I agree with the others about staying warm rather than dry. You'll get wet from either the rain or your sweat and the rain smells better.
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  #6  
Old 12-05-2007, 01:59 PM
ryanknapper ryanknapper is offline
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Excellent tips. Thank you, my moist compatriots.
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  #7  
Old 12-06-2007, 10:24 AM
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Yeah I agree and should have stated this, staying dry is impossible... it's being comfortable that matters... and i just wear my knickers, for my commuting. No rain pants for me... I'll just sweat like hell in them. and get wet from the inside, no fun there.

But I might get some warmer tights as winter progresses here. I hear we're going to have one of the coldest winters this winter.

Forget dry, stay warm.
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  #8  
Old 12-06-2007, 12:40 PM
mike_khad1 mike_khad1 is offline
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Default My two cents

To repeat - don't worry about staying dry. You'll either be rain-wet or sweaty-wet depending on what you do.

What I do:
I wear bicycle shorts and shirt. Over that on colder days, I have tights and a fleece light sweater. I wear either a Burley Rain Jacket or a lighter windbreaker depending on the temperature. Last few weeks, its been the Rain Jacket most all the time.

For my head, under my helmet, I have either a cycling cap with bill or a balakava or both depending on weather.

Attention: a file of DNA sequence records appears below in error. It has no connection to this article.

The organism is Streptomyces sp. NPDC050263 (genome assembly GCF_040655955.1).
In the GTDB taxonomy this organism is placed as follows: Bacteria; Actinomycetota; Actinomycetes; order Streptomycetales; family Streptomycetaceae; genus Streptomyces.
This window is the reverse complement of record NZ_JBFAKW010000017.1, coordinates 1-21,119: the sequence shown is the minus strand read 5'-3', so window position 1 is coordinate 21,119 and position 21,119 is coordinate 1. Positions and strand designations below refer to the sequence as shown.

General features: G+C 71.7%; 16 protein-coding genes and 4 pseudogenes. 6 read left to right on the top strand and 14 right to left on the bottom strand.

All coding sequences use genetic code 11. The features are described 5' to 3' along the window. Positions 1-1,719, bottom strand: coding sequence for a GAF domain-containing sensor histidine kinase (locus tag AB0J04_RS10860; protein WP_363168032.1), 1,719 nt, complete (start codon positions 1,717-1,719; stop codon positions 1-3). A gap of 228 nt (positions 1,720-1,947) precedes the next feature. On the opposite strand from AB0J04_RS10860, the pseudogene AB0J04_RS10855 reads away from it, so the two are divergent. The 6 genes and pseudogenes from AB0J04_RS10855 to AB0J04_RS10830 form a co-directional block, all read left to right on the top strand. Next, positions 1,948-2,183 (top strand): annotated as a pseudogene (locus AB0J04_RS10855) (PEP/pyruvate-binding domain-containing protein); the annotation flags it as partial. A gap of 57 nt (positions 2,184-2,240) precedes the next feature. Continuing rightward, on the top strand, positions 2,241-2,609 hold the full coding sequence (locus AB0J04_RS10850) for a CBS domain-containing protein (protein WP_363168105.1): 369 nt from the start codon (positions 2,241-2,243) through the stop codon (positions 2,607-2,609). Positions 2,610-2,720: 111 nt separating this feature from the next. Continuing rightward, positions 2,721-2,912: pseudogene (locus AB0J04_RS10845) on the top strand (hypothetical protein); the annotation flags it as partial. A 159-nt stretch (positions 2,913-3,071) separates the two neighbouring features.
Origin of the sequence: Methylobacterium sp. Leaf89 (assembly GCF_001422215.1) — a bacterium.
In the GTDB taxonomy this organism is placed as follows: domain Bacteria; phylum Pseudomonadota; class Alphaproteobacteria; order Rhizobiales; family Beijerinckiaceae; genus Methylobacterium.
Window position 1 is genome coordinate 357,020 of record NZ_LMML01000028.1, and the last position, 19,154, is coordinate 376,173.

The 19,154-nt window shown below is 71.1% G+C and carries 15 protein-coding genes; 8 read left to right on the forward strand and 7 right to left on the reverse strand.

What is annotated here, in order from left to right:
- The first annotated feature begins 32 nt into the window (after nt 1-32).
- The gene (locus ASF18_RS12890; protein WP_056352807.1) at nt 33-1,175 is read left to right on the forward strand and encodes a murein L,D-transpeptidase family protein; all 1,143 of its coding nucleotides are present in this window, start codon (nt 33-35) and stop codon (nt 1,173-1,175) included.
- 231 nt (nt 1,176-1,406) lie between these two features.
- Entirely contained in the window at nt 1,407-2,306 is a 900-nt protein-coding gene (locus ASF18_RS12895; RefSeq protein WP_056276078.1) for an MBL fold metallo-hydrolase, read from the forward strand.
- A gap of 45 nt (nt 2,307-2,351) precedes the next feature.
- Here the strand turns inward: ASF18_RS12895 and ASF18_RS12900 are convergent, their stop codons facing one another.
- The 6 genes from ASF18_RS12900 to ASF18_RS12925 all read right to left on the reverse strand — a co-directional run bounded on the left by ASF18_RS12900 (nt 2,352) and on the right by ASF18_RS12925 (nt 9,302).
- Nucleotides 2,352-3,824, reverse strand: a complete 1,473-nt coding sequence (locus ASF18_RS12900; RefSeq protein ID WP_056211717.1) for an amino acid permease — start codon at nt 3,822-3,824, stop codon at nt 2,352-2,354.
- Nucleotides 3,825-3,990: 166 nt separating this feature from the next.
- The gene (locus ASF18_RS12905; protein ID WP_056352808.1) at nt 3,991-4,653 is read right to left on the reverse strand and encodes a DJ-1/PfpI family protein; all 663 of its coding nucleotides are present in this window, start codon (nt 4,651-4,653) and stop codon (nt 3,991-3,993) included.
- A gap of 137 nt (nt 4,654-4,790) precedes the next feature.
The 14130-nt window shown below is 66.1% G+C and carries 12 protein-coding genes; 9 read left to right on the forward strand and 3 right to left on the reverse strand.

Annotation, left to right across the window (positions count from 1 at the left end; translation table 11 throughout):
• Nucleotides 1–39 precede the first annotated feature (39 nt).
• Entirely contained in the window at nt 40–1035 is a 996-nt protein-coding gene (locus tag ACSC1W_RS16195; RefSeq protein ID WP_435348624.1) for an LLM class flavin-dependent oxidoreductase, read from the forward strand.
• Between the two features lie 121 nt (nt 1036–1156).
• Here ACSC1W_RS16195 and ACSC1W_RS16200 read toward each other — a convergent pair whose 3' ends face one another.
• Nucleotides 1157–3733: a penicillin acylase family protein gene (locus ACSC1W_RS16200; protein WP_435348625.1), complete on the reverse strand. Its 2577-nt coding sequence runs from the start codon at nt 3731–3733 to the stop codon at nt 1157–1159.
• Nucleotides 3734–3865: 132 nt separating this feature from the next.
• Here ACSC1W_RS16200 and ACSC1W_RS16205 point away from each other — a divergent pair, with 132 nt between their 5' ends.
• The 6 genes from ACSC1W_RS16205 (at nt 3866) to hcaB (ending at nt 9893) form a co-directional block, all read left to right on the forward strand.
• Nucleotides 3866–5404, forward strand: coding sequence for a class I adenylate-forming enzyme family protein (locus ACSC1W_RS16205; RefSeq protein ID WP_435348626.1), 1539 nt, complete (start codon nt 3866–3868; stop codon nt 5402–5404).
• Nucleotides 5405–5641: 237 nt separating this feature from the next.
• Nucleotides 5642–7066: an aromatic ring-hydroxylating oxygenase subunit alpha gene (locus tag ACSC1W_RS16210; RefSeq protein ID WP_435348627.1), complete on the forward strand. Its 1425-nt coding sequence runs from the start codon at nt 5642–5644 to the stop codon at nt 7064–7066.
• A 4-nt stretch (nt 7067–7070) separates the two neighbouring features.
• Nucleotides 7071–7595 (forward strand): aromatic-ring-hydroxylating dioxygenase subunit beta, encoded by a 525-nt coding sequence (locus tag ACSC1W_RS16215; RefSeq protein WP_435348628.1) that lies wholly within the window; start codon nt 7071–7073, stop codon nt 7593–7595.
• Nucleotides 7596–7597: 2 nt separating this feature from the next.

I wear cycling shoes/socks and cover my feet if needed with booties (open on the bottom, zelcro in the back).

For my hands, I have cycling gloves and last week I bought an oversize pair of seal-skin gloves for when it's cold.

I'm a cubicle rat. I leave my work shoes at work. I carry panniers on my bike that has a work shirt and work pants and whatever bicycle items above that I'm not wearing (and my lunch). When I get to work, I strip down to the cycling shorts and the bicycle shirt and add my work shirt and pants over it. Then change my shoes and I'm ready to go.
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  #9  
Old 12-06-2007, 01:37 PM
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scdurs scdurs is offline
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Quote:
Originally Posted by mike_khad1 View Post
When I get to work, I strip down to the cycling shorts and the bicycle shirt and add my work shirt and pants over it. Then change my shoes and I'm ready to go.
Yikes - get out of the shorts and dress in your regular street clothes. Let the cycling gear dry somewhere. If you have a long enough commute that you sweat at all, the pad in the shorts will become a nasty breeding ground for bacteria causing a rash or sores just where you don't want them.

I've had jobs where we didn't have a shower, so I would carry a wash cloth in a zip-lock bag and clean the pits in the restroom. Baby wipes work in a pinch,too. Carry your work clothes with you, or like others mentioned keep a supply of clothes at your desk or locker. If you work in an office environment and you ride in your work clothes be considerate of how you smell by the end of the day. I have had to work with someone who rode in their work clothes, and it wasn't pleasant. Take care of your skin by keeping it reasonably clean and dry (when off the bike) and it will take care of you.

You don't have to buy expensive bicycle clothing, but do use the essentials such as lycra padded shorts and gloves. Cheap alternative to a helmet cover are those freebie shower caps you get at motels. They're large enough to fit over most helmets and keep your head warm & dry. Keep one on your bike in case you get caught in a downpour.
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  #10  
Old 12-06-2007, 07:14 PM
Psyfalcon Psyfalcon is offline
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I've got a short commute on the bike, 1mi to MAX and then 1mi to school. If its short like that you can wear normal clothes under nonbreathabler rainware and not sweat to death. You have to go slow, but not everyone is commuting 5mi+.

In case of a sudden rain or fall into a puddle, i do keep an extra set of clothes in my desk.